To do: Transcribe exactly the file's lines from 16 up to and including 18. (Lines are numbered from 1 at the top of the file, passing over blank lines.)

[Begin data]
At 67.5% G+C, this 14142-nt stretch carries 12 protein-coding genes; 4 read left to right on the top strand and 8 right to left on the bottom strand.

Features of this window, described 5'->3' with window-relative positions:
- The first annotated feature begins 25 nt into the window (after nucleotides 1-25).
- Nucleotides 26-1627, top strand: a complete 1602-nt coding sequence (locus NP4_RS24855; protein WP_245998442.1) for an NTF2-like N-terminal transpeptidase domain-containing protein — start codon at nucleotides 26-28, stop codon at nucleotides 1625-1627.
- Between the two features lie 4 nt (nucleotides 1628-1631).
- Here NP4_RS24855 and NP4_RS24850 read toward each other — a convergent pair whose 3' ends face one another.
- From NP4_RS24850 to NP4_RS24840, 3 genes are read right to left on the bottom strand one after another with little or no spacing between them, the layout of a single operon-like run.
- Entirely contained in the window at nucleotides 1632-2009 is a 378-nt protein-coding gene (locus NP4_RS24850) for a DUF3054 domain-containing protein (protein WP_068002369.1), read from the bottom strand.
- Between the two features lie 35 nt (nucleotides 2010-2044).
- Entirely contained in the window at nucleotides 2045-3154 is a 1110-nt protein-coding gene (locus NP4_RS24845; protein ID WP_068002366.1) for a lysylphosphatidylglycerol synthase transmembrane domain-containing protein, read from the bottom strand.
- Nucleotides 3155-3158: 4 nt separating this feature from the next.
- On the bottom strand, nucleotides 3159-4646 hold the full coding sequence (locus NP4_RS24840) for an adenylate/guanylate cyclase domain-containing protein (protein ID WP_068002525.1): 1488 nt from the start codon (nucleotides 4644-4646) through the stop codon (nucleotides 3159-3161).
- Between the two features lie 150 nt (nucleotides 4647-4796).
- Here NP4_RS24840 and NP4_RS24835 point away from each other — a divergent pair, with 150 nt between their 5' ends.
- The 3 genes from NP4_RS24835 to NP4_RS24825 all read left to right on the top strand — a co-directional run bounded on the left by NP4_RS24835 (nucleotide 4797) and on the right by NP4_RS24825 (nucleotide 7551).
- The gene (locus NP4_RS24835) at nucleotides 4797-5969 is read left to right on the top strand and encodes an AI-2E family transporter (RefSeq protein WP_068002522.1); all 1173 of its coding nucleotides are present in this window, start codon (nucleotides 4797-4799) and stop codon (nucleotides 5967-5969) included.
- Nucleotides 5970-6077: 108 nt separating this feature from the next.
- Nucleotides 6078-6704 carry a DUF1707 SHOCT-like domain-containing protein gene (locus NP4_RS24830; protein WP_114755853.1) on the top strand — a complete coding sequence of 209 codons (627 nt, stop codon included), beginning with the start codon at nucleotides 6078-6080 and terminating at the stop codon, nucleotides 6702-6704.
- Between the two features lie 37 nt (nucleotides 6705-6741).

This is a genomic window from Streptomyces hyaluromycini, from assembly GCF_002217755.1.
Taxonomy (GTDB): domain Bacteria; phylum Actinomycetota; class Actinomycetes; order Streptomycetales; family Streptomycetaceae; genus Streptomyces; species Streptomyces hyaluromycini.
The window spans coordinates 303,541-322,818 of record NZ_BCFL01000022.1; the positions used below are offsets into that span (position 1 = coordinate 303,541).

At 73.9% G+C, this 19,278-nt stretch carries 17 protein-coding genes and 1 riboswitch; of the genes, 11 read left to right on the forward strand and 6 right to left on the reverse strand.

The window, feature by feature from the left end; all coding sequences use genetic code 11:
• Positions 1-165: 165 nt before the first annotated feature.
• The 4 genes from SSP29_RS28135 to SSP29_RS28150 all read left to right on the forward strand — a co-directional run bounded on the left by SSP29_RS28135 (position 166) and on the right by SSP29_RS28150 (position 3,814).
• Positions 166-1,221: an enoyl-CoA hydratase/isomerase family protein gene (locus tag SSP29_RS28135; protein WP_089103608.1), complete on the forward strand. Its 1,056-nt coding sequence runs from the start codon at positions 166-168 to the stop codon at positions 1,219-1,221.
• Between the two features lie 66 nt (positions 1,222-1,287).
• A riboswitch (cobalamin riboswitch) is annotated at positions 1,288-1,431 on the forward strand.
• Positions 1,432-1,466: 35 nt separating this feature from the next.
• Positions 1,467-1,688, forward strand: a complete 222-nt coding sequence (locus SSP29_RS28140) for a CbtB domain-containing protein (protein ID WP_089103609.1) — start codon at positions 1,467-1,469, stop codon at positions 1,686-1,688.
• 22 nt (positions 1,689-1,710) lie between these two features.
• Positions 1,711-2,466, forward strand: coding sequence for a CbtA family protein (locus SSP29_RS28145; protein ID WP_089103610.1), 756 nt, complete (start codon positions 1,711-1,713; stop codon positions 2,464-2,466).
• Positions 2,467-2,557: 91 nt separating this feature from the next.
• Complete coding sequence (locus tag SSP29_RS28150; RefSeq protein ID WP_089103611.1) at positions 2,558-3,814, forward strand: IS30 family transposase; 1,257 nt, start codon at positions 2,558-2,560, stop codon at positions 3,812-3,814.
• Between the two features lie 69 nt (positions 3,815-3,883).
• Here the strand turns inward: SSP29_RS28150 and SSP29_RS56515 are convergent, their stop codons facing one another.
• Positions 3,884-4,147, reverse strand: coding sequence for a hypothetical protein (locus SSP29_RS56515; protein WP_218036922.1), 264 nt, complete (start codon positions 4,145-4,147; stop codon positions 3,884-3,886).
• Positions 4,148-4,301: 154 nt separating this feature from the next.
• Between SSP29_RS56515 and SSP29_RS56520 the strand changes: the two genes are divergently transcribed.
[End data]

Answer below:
- The gene (locus NP4_RS24835) at nucleotides 4797-5969 is read left to right on the top strand and encodes an AI-2E family transporter (RefSeq protein WP_068002522.1); all 1173 of its coding nucleotides are present in this window, start codon (nucleotides 4797-4799) and stop codon (nucleotides 5967-5969) included.
- Nucleotides 5970-6077: 108 nt separating this feature from the next.
- Nucleotides 6078-6704 carry a DUF1707 SHOCT-like domain-containing protein gene (locus NP4_RS24830; protein WP_114755853.1) on the top strand — a complete coding sequence of 209 codons (627 nt, stop codon included), beginning with the start codon at nucleotides 6078-6080 and terminating at the stop codon, nucleotides 6702-6704.